Tagged: 

This topic contains 9 replies, has 4 voices, and was last updated by  Tiffany 2 weeks, 4 days ago.

  • Author
    Posts
  • #85054
     marmaladechamp 
    Participant

    Its so hard when they are in the nice/lovey dovey stage. When they act like the guy you so desperately want. However you notice the subtle comments that made you think hmm that sounds a bit odd.

    Mine wanted to have a chat because he still cant believe that i wanted to leave him. I have to lie through my teeth and say that i dont when i just want to scream GO AWAY!

    Its unbelievable how they can change their emotions so quickly.

    Arggggggh

  • #85058
     Tiffany 
    Participant

    To be honest, I am not sure they do really change emotions. The nice lovey dovey stuff is more of a mask that they wear to lull us into a false sense of safety. But once you know what you are looking at it’s amazing how often the mask slips. If there is anywhere safe that you can keep notes (where he can’t read them) then it might be useful to write down every time he slips up and is abusive when he is trying to show his nice face. I definitely found that helped stop me getting reeled back in. (Actually I didn’t realize it was abuse and started a pros and cons style list of good and bad times – but it didn’t take long to realise that even the good times had horrible bitter pills of meanness in them.) It also helped retain trust in my own memory because I had decent notes on what had happened. (I had a lot of gaslighting).

  • #85070
     marmaladechamp 
    Participant

    I started keeping a list of things and jotting down any flashbacks i have about a month ago and I only wish I had done it sooner because when he asks me for specific examples of his behaviour he gets very annoyed when i cant relay the incident word by word even when it could’ve happened years ago.

    One thing I noticed was how he always checks if the windows are open when he starts an argument and if they are he asks me to close them.

    He started again on how I wasnt that nice to him and I didnt want to do things at the weekend and I was like the reason i dont suggest things is because you can be really difficult out and you make me feel anxious driving because of the constant criticism.

  • #85076
     Tiffany 
    Participant

    Be really careful in how you are acting towards him. You don’t want him to suspect that you are gathering strength to leave (because if he suspects he will make it harder to do so). Try and keep acting like you used to as much as possible, and try to avoid arguments, unless you think that the argument is safer than (for example) being ina car with him. It might help to read up on the “grey rock” technique, which is advised to people who have to maintain contact with their abuser for any reason (for example about their kids). You basically make yourself as boring as possible to avoid getting drawn into their web. It could be a useful tool before you leave for not getting drawn I to arguments.

  • #85078
     marmaladechamp 
    Participant

    Yeah thats good advice Tiffany, thank you.

    I am just really struggling to keep myself from bubbling over. I feel so guilty for lying to him and pretending everything is okay. I am so upset too about it all. Also the fact that i’ll just leave one day and not have another conversation about it when he’s admitted that he’s so insecure about me abandoning him, just like he believes his mum and dad did when he was younger. I cant eat or sleep properly thinking about how its going to affect him.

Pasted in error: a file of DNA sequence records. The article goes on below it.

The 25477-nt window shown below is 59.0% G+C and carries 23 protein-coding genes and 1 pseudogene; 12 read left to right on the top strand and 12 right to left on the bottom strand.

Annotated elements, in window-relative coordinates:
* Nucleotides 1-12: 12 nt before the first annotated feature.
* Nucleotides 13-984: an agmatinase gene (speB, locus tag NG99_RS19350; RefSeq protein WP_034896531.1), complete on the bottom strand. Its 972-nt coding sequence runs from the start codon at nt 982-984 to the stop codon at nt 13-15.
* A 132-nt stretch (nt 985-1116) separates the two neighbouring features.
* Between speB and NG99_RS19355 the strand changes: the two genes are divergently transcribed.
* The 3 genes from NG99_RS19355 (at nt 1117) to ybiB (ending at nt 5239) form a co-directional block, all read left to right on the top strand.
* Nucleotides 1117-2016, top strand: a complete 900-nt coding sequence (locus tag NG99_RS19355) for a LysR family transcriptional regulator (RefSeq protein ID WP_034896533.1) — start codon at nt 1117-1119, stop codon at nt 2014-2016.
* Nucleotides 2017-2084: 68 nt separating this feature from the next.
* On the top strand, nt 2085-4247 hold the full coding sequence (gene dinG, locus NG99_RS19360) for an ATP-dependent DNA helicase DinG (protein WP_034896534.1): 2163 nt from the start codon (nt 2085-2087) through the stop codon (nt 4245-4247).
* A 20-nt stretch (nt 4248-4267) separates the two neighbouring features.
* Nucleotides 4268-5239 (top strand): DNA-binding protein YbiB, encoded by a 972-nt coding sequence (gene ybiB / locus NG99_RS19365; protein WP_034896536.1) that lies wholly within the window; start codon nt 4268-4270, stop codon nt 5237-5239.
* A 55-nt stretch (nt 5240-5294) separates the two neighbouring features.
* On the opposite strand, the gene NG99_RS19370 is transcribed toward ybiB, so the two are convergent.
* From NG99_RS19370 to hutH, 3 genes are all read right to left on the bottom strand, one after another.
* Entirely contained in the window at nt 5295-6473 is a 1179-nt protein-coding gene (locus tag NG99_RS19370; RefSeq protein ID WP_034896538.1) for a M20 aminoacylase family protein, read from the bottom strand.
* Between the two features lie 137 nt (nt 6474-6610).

• #85144
     Tiffany 
    Participant

    Have you heard the term the FOG of abuse. It partly describes how your head feels trying to see through the confusion of abuse. But it is also an acronym for the three main weapons in an abuser’s arsenal for stopping us from leaving. Those three things are Fear, Obligation, and Guilt. And the amazing thing about these tools is that they basically plant them in our brains, and then we as nice empathetic people perpetuate them ourselves, without them having to continually top them up.

    Personally, mine started off the bat mostly using obligation. He did a lot for me in the early days of our relationship because I was chronically ill. So I owed him because he had looked after him. His main fear policy was along the same lines. He made me afraid that I would not be able to cope without him. Fortunately he kind of f****d this up for himself by using the obligation to make me do all the housework. So by the time I came to leave I felt I had more or less paid off that obligation. And I was also less afraid that I couldn’t make it on my own.

    He started in heavily on the guilt once he realised that I was planning to leave. That he couldn’t cope without me, that he would never date again if I left him (how I wish that was true – just for the sakes of whatever poor woman he ends up with), that he was only acting in the way he was because he was mentally ill. Which led into a new type of obligation. He stood by me through my worst time, so I was obliged to stay with him for his worst time.

    The thing is though, becoming chronically ill wasn’t my worst time. The abuse was. And the only way I could end it was to walk away. I didn’t want to leave him at that point. I wanted to help him. I wanted him to get the right support and stop abusing me. But he had no intention of doing that. He was quite happy to continue abusing me to make himself happy. He felt no guilt about the fact that it was making me suicidal.